Welcome to Common Gunsense

I hope this blog will provoke some thoughtful reflection about the issue of guns and gun violence. I am passionate about the issue and would love to change some misperceptions and the culture of gun violence in America by sharing with readers words, photos, videos and clips from articles to promote common sense about gun issues. Many of you will agree with me- some will not. I am only one person but one among many who think it's time to do something about this national problem. The views expressed by me in this blog do not represent any group with which I am associated but are rather my own personal opinions and thoughts.
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Friday, July 13, 2012

NRA blackmail?

What gives? The NRA is at it again. When our U.S. Senators take a vote on the Disclose Act which would require that we know who is contributing to campaigns, the NRA will score the vote. This new threat by the NRA is just another example of the extreme nature of the group and the lengths to which they will go to threaten our elected leaders. Shame on them. From the article:
"In a letter opposing the DISCLOSE Act of 2012 — a bill to allow citizens to know what corporations and wealthy donors are paying for the “independent expenditure” attack ads enabled by the 5-4 Citizens United ruling — the National Rifle Association (NRA) is warning Senators it will score the issue in its legislative scorecard for this Congress.
The NRA opposes the measure — arguing that its “provisions require organizations to turn membership and donor lists over to the government” and would unconstitutionally abridge the right of citizens “to speak and associate privately and anonymously.” The legislation would merely require groups that opt to run outside political ads to tell voters which donors funded those efforts. By setting up a separate bank account for independent political spending, a group like the NRA would be able to keep its membership list private and would need only disclose the large money donors paying for the group’s campaign ads. Far from being unconstitutional, this sort of disclosure was explicitly endorsed in Justice Anthony Kennedy’s Citizens United majority opinion as “the less-restrictive alternative to more comprehensive speech regulations.”
In 2010, after supporters of the DISCLOSE Act agreed to exempt just the NRA from the bill, the group dropped its opposition. Now, without those special protections in the 2012 version, the group is taking no chances and is issuing a strong message to any Senator who might support political transparency. The NRA letter warns:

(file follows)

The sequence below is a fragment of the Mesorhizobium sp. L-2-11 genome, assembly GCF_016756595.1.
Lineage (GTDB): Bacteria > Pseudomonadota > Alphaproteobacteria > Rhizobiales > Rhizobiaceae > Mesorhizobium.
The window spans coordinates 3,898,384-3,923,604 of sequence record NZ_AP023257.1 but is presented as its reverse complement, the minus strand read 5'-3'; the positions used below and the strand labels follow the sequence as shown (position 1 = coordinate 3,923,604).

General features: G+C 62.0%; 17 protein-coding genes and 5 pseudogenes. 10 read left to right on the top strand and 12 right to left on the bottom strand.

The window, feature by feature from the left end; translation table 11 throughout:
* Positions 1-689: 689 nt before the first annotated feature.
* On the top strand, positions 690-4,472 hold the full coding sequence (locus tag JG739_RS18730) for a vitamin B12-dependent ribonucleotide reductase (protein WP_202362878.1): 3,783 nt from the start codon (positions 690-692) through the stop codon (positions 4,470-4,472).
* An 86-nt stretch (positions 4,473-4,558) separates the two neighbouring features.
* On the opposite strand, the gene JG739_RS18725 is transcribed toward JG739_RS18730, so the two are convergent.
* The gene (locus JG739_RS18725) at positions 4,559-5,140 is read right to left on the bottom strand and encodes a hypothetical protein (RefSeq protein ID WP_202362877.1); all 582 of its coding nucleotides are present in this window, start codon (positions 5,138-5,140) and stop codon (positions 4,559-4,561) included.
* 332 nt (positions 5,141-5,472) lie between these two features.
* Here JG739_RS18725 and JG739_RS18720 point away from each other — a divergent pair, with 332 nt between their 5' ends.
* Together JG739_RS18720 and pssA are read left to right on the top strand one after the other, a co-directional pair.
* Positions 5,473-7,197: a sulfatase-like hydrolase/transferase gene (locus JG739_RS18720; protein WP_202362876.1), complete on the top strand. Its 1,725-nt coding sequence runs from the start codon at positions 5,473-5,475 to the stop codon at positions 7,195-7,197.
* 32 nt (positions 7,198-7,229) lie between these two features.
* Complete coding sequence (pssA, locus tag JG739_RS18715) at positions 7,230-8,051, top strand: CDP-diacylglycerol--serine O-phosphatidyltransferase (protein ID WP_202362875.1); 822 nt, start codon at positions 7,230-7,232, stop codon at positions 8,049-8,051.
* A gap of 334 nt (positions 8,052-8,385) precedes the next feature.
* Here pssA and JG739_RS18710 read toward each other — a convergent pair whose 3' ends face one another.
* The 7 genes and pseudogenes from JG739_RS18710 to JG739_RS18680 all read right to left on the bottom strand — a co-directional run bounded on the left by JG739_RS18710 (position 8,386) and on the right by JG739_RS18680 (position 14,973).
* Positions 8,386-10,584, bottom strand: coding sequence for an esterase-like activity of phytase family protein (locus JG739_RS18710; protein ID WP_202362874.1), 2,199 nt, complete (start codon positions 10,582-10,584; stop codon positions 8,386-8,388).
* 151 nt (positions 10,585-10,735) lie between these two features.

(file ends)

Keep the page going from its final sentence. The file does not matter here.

Due to the importance of the fundamental speech and associational rights of the National Rifle Association’s four million members, and considering the blatant attack on those rights that S. 3369 represents, we strongly oppose the DISCLOSE Act and will consider votes on this legislation in future candidate evaluations.
In other words, vulnerable Senators facing re-election may face secret-money attack ads should they back transparency for secret money attack ads."
This, ladies and gentlemen, should not be acceptable in American politics. This exemplifies the very problem the Disclose Act would prevent. There should be no corporation or organization that can extort promises from elected officials that would go against the public good. Do we live in a Democracy or what? Or do we now live in a Plutocracy where the rich and influential can buy elections? Raise your hand if you think this is a good idea. I am hoping that this is a step too far. Actually, the NRA has gone too far many times before. But this overreach of power should be a strong and loud message to our elected leaders that the NRA is run by extremists who care not a whit for public good, and public health and safety. Where is common sense?

Remember again, "the guys with the guns make the rules."




UPDATE:

I guess the word is out. I am not the only one to be writing about the overreach and extremism of the NRA to push its' agenda. This article by Juan Williams agrees with what I have written:
The NRA’s power to punish politicians who defy them was evident earlier this year when the group threw its money against six-term GOP Sen. Richard Lugar. In the Indiana primary, the NRA supported a Tea Party favorite, Richard Mourdock, because Lugar had voted to ban assault weapons.
The NRA put maximum political power into the Holder contempt vote in large part because it is feeling pressure from a smaller, but vocal gun rights group “Gun Owners of America.” 
GOA is picking off NRA members by charging that the NRA has become too moderate and too close to the political establishment in Washington. The group reports only 300,000 members compared to the NRA’s massive membership of 4.3 million.